In recent weeks, uncertainty around the spread of COVID-19 has brought out the worst in many people – we’ve all seen footage of shoppers fighting over toilet paper in supermarkets. But we’ve also witnessed people doing remarkably selfless acts for those around them, whether friends or strangers.
You need only jump on the recently launched (and already hugely popular) Kindness Pandemic Facebook page to be reminded of just how generous and thoughtful communities can be in times of crisis: stories emerge of people paying take-away meals forward in cafes, of others going out of their way to shop for elderly neighbours, of kids donating pocket money to friends in need, of shoppers delivering trolley-loads of pizzas to around-the-clock supermarket workers.
So why is it, exactly, that it takes a global pandemic for us to be nice to each other? Why can’t we do good deeds, all the time?
Professor Amanda Barnier from Macquarie University’s Department of Cognitive Science believes that actually, people are kind most of the time. “But perhaps when things are ‘normal’, our acts of kindness are unconscious – we take them for granted. When things slide out of normality, as they have recently, we not only pay more attention to these random acts of kindness, but also do them more often.”
When we’re in an unknown situation, like the current coronavirus pandemic, there are no mental shortcuts to take.
It’s our way, Barnier says, of grabbing the reins – of gaining some control in a situation that seems to be completely out of our control.
“Life is complex and fast moving, and people grasp whatever information they can and take meaning from that,” says Barnier. “Humans take mental shortcuts. It serves us well most of the time.”
These mental shortcuts, known by psychologists as ‘heuristics’, allow us to solve problems and make judgments quickly and efficiently. These rule-of-thumb strategies shorten decision-making times and allow us to function without constantly stopping to think about our next course of action.
An antidote to anxiety
Heuristics are great in situations we have experience in: deciding what to have for breakfast or which route to take to work. But when we’re in an unknown situation, like the current coronavirus pandemic, there are no mental shortcuts to take, and making rational decisions can seem overwhelming. “It can lead to feelings of anxiety,” says Barnier.
To mitigate the anxiety caused by our sense of a lack of control over the overall environment, Barnier suggests we pay more attention to the relatively smaller realms we can control: such as making someone else happy.
“Humans strive for meaning and a sense of control,” she says. “Naturally, we feel better when we’re in control, and some people can feel extremely anxious when we’re out of control. So in times like this, we should focus on what we can control. It gives us structure.
“When you do something nice for someone else you see – immediately – that you can be effective,” she says. “These acts of kindness we’re witnessing are one way to validate our sense of control and give us meaning. In making kind choices, we reassert who we are in the world and show we can still make a difference at a time when we are struggling to understand what we should be doing.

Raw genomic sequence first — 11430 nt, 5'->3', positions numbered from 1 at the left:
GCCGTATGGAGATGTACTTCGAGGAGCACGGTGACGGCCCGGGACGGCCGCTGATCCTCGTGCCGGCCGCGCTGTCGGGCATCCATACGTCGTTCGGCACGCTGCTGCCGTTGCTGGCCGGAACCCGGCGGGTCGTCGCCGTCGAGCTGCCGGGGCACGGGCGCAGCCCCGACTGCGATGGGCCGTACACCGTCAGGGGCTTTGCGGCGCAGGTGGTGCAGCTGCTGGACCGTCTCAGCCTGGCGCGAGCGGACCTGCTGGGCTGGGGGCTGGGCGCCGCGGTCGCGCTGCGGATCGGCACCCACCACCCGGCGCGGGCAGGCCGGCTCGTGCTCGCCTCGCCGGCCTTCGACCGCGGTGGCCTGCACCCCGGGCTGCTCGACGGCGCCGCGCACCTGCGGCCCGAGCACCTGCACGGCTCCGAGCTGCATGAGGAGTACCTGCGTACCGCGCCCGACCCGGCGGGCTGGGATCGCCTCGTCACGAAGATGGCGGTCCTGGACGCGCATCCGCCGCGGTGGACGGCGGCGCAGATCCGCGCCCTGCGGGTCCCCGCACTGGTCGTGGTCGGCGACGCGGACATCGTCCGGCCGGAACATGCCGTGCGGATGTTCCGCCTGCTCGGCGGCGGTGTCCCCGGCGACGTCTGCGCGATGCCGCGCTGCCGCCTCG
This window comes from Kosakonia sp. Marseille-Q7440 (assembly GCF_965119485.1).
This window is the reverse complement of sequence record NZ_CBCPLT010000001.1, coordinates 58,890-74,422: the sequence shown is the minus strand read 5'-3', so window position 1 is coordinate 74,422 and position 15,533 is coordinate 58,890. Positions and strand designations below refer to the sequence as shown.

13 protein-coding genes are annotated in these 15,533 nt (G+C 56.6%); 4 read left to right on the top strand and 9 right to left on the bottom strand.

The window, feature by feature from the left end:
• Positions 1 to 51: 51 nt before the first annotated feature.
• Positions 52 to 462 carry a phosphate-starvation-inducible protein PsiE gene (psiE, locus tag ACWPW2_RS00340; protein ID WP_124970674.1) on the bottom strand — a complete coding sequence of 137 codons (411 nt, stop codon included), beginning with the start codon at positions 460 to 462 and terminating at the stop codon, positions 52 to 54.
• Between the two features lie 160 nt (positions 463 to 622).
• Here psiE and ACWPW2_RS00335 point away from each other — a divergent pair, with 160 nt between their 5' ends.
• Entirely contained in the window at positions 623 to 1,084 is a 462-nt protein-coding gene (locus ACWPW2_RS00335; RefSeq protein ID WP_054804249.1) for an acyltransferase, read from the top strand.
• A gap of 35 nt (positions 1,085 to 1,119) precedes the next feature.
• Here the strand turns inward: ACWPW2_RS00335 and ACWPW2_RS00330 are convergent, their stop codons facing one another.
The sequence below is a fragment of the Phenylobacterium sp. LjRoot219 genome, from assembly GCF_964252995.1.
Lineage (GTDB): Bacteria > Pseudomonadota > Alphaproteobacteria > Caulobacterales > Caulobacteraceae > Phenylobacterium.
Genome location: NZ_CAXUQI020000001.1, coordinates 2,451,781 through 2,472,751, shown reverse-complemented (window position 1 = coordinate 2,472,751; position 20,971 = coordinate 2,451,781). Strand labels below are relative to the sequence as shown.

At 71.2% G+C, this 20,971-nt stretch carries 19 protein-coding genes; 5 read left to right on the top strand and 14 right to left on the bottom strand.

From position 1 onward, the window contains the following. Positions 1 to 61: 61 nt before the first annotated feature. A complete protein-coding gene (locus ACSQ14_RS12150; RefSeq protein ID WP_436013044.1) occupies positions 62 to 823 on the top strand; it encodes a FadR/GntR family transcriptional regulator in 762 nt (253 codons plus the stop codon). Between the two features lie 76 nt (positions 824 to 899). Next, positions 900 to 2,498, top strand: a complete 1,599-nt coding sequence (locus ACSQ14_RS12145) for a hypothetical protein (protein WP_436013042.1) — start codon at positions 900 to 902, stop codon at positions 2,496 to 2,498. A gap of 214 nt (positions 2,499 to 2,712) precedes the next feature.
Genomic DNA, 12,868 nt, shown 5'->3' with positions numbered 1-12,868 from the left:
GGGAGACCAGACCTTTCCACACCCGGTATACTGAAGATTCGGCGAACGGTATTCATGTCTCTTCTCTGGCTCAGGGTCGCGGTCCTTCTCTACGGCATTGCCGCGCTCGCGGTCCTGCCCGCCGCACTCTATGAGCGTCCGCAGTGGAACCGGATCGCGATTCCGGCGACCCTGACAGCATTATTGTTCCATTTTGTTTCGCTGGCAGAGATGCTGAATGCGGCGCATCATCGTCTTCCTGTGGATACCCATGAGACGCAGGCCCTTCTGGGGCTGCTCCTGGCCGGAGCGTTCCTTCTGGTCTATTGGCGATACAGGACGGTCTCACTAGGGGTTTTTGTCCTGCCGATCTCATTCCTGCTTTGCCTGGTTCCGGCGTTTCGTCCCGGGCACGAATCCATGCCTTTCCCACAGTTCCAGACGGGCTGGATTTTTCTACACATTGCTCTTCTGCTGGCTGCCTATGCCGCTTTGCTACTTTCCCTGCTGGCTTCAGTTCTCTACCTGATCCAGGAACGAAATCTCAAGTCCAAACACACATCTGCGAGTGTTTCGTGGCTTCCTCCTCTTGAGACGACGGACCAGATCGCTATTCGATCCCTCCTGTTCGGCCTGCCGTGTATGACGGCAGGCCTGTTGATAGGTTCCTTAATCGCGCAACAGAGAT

You’re now more likely to adhere to the social norms around you, rather than those demonstrated by, say, a celebrity.
"Being kind shows us that not everything is uncertain.”
This behaviour builds on the age-old notion that we do good to feel good when the world is ‘normal’. When times are great – when we’re in stable employment and have a clear plan for the future – our acts of kindness help us feel connected, part of a community, and in fact engaged in strengthening that very communal stability that buoys us.
Keeping us connected
This need for kindness to protect our collective integration “doesn’t stop when times are not so great", Barnier says. “Social isolation is bad for our mental health – being kind helps strengthen social connections. But above and beyond that, in bad times, it helps give us a sense of purpose” – a sense that circumstances might have otherwise robbed us of.
She adds that in times of chaos, kindness spreads more organically.
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“During uncertainty we tend to look to our peers for guidance and for emotional support, rather than those in high-profile positions. If someone in your group demonstrates values you admire, you’re now more likely to adopt and display thse values to adhere to the social norms around you, rather than those demonstrated by, say, a celebrity.”
Perhaps that’s why we are suddenly drawn to relatable, makeup-free, fellow-isolating versions of celebrities many of us are seeing now on social channels. Or maybe it’s why it’s so compelling to simply turn them off, and instead listen to a friend on Facetime relate small tales of grand hearts.
“It’s this kind of peer modelling that makes kindness so contagious during chaos,” Barnier says. And it’s these kindnesses that just might keep life with COVID-19 from spinning out of control.
Professor Amanda Barnier is Pro-Vice Chancellor (Research Performance) and Professor in the Department of Cognitive Science at Macquarie University.